Holmes Report 18 Aug 2013 // 2:32PM GMT
Mothers are now the sole or primary breadwinners in 40 percent of households and 25 percent are out-earning their husbands, according to the “America’s Kitchens: Redefining Roles and Values” study from Edelman.
The study also found that 75 percent of dads say they are more involved in raising their kids than their fathers were and playing a larger role in the kitchen.
“As we saw dads playing a greater role in making household decisions, we were curious how that was impacting food and beverage purchases,” says Tish Van Dyke, Edelman’s global food sector lead. “We found that as the roles in our society shift, families are approaching food in new and different ways.”
The study asked 500 moms and 500 dads living in the same household a series of questions about their attitudes and behaviors when it comes to making food choices. It reinforced the assumption that moms have the most influence when it comes to purchase decisions, but dispelled any stereotype that dad is not as concerned or engaged as mom in the role food plays in his family’s well-being.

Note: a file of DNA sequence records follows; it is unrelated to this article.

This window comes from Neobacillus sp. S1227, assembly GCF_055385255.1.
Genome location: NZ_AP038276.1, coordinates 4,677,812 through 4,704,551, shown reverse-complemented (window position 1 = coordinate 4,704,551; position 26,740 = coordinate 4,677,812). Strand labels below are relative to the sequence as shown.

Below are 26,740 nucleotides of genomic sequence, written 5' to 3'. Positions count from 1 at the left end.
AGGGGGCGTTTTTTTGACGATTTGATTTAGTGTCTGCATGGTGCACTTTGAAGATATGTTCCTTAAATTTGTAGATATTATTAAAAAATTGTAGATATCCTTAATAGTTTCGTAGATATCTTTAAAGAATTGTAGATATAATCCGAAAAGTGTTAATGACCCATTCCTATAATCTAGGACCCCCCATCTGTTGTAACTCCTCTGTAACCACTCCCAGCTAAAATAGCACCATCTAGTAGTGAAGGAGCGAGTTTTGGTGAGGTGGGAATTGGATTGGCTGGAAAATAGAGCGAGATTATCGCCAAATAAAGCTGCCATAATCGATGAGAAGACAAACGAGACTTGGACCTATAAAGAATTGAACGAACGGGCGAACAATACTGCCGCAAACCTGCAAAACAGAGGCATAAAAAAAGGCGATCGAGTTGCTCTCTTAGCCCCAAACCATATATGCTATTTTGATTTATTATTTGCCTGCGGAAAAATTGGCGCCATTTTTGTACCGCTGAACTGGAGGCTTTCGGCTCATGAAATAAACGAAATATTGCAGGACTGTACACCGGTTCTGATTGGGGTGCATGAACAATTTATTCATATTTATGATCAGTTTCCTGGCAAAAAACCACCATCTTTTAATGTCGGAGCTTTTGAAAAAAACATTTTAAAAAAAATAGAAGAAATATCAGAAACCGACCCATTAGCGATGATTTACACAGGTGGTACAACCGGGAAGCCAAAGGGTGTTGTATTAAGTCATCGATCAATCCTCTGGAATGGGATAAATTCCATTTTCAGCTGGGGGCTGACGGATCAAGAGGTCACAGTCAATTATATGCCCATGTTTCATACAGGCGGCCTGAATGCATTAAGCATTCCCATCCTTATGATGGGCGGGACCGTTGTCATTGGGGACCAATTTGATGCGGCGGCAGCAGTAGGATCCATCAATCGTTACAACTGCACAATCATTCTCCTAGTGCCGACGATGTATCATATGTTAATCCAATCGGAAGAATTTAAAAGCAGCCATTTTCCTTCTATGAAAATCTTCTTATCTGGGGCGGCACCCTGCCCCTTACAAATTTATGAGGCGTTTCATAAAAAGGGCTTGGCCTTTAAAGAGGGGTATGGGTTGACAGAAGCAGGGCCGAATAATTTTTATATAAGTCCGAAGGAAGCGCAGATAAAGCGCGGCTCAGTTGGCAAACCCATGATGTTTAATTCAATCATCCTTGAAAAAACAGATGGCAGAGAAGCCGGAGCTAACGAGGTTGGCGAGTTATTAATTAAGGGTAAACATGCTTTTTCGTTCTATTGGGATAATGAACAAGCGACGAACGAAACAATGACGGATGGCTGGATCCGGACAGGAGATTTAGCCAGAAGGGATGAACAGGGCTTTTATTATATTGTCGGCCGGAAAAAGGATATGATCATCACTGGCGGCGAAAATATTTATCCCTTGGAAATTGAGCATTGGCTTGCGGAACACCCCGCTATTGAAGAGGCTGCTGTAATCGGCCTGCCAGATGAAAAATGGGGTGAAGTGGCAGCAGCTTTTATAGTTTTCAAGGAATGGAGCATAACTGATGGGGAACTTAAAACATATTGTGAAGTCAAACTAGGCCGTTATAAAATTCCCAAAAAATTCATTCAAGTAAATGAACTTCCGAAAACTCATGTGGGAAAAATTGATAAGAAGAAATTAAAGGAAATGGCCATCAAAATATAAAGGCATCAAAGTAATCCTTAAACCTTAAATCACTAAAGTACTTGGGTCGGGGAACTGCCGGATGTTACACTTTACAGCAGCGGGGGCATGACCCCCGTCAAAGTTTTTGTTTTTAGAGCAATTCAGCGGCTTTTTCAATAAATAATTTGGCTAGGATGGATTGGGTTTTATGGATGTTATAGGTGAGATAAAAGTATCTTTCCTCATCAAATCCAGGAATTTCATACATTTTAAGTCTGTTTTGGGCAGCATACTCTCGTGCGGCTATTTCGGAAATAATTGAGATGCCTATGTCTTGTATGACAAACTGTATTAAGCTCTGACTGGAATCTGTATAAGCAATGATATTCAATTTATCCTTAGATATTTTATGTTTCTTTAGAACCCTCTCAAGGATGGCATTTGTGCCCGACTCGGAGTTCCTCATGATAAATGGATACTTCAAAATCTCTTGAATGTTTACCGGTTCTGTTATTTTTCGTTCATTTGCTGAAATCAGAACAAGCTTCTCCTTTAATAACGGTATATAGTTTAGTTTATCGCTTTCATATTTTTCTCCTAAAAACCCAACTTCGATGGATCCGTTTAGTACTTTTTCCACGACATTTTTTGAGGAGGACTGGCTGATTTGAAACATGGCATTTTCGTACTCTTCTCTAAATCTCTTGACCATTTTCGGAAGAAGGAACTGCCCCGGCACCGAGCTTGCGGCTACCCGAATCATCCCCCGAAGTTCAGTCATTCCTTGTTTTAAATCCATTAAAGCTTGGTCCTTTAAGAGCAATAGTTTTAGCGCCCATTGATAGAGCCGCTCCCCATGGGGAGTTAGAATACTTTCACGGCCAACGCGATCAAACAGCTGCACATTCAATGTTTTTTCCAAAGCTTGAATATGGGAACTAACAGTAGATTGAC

In fact, more than 65 percent of moms and dads said what they eat is a reflection of their personal values, and were in lock step when it came to what attributes were most important to them when making food choices.
Other key findings include:
• More than 85 percent say they limit the amount of processed foods their family eats
• More than 75 percent say it’s important to know where their food comes from, and more than 70 percent say they try to buy foods that are grown or raised locally
• Nearly 90 percent cook with fresh ingredients, and more than 95 percent said it is important to teach their children to cook
• Both agreed that brand name was not a key factor in purchase decisions, though more than two-thirds said a company’s values and community initiatives are important when buying products
• When asked to choose the most important factor in food purchase, both moms and dads ranked nutrition quality, taste and freshness as their top three
“Traditionally, we considered mom to be the only one who made nutrition and wellness a priority for the family, but it’s clear it’s just as important to dad,” says Edelman’s senior food and nutrition strategist Mary Young. “And,as dad continues to elevate his role within the home, we believe he’ll become an even more influential force in the food purchases.”